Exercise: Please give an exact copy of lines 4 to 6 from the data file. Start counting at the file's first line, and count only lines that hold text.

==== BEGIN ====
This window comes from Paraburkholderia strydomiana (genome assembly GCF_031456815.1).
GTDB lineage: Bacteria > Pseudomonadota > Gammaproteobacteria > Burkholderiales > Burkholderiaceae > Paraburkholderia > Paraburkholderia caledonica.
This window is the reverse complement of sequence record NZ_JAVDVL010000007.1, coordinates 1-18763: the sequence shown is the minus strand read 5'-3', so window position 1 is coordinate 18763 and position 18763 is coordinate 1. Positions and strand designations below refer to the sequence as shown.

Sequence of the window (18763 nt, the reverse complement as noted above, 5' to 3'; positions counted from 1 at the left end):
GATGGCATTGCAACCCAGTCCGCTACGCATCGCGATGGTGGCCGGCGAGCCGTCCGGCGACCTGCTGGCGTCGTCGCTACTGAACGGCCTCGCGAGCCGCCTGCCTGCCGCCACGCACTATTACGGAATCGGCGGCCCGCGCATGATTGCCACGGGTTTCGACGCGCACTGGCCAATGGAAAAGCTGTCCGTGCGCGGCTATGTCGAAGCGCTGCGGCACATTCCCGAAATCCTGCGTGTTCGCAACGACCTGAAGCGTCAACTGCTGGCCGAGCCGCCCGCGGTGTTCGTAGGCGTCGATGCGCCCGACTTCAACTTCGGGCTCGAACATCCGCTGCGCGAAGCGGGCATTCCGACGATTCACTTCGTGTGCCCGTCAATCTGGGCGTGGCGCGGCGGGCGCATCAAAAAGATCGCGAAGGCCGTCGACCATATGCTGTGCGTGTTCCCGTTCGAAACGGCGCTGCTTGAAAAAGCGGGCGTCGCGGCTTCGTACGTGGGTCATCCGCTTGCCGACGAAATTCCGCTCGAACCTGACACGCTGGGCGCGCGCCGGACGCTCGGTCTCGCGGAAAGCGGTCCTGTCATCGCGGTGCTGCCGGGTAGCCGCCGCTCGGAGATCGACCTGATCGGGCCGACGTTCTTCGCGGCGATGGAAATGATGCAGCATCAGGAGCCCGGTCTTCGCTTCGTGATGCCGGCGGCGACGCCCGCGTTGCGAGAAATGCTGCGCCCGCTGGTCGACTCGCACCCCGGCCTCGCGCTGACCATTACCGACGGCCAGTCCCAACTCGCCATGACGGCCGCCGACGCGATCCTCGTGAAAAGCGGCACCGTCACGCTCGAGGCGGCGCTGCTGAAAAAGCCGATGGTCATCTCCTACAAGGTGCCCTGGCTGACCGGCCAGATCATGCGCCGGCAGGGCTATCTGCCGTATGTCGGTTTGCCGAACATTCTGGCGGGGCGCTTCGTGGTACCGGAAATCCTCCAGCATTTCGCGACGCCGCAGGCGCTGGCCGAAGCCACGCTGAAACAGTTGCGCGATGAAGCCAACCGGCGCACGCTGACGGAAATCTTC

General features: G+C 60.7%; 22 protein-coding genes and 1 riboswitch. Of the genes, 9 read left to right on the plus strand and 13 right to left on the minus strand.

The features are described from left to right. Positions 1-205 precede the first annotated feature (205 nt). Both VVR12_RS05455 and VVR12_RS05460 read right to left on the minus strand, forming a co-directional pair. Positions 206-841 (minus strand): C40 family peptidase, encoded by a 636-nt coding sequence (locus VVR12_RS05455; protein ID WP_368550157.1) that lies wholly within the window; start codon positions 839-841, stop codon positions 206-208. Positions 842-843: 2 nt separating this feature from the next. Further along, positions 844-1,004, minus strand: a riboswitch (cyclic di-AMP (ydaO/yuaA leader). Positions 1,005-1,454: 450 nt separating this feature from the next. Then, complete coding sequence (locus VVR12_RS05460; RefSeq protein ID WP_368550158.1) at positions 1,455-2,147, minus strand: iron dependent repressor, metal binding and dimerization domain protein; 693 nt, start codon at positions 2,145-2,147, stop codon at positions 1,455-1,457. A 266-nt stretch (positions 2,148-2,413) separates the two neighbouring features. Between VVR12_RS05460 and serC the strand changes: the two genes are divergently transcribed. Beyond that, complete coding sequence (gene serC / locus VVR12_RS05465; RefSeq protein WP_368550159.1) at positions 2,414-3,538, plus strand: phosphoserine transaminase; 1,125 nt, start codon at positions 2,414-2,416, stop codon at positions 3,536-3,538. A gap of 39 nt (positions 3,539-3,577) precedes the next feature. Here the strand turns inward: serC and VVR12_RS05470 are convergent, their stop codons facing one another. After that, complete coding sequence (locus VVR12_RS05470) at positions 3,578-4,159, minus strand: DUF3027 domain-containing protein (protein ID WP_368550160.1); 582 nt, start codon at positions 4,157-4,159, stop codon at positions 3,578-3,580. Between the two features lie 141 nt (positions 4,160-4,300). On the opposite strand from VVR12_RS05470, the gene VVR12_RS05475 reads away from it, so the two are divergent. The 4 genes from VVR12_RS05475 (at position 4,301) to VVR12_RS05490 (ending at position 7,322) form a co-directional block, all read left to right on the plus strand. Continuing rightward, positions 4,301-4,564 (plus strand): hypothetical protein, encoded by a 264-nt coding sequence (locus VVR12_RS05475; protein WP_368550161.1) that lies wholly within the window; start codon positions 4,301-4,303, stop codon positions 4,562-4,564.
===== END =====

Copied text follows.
Sequence of the window (18763 nt, the reverse complement as noted above, 5' to 3'; positions counted from 1 at the left end):
GATGGCATTGCAACCCAGTCCGCTACGCATCGCGATGGTGGCCGGCGAGCCGTCCGGCGACCTGCTGGCGTCGTCGCTACTGAACGGCCTCGCGAGCCGCCTGCCTGCCGCCACGCACTATTACGGAATCGGCGGCCCGCGCATGATTGCCACGGGTTTCGACGCGCACTGGCCAATGGAAAAGCTGTCCGTGCGCGGCTATGTCGAAGCGCTGCGGCACATTCCCGAAATCCTGCGTGTTCGCAACGACCTGAAGCGTCAACTGCTGGCCGAGCCGCCCGCGGTGTTCGTAGGCGTCGATGCGCCCGACTTCAACTTCGGGCTCGAACATCCGCTGCGCGAAGCGGGCATTCCGACGATTCACTTCGTGTGCCCGTCAATCTGGGCGTGGCGCGGCGGGCGCATCAAAAAGATCGCGAAGGCCGTCGACCATATGCTGTGCGTGTTCCCGTTCGAAACGGCGCTGCTTGAAAAAGCGGGCGTCGCGGCTTCGTACGTGGGTCATCCGCTTGCCGACGAAATTCCGCTCGAACCTGACACGCTGGGCGCGCGCCGGACGCTCGGTCTCGCGGAAAGCGGTCCTGTCATCGCGGTGCTGCCGGGTAGCCGCCGCTCGGAGATCGACCTGATCGGGCCGACGTTCTTCGCGGCGATGGAAATGATGCAGCATCAGGAGCCCGGTCTTCGCTTCGTGATGCCGGCGGCGACGCCCGCGTTGCGAGAAATGCTGCGCCCGCTGGTCGACTCGCACCCCGGCCTCGCGCTGACCATTACCGACGGCCAGTCCCAACTCGCCATGACGGCCGCCGACGCGATCCTCGTGAAAAGCGGCACCGTCACGCTCGAGGCGGCGCTGCTGAAAAAGCCGATGGTCATCTCCTACAAGGTGCCCTGGCTGACCGGCCAGATCATGCGCCGGCAGGGCTATCTGCCGTATGTCGGTTTGCCGAACATTCTGGCGGGGCGCTTCGTGGTACCGGAAATCCTCCAGCATTTCGCGACGCCGCAGGCGCTGGCCGAAGCCACGCTGAAACAGTTGCGCGATGAAGCCAACCGGCGCACGCTGACGGAAATCTTC

General features: G+C 60.7%; 22 protein-coding genes and 1 riboswitch. Of the genes, 9 read left to right on the plus strand and 13 right to left on the minus strand.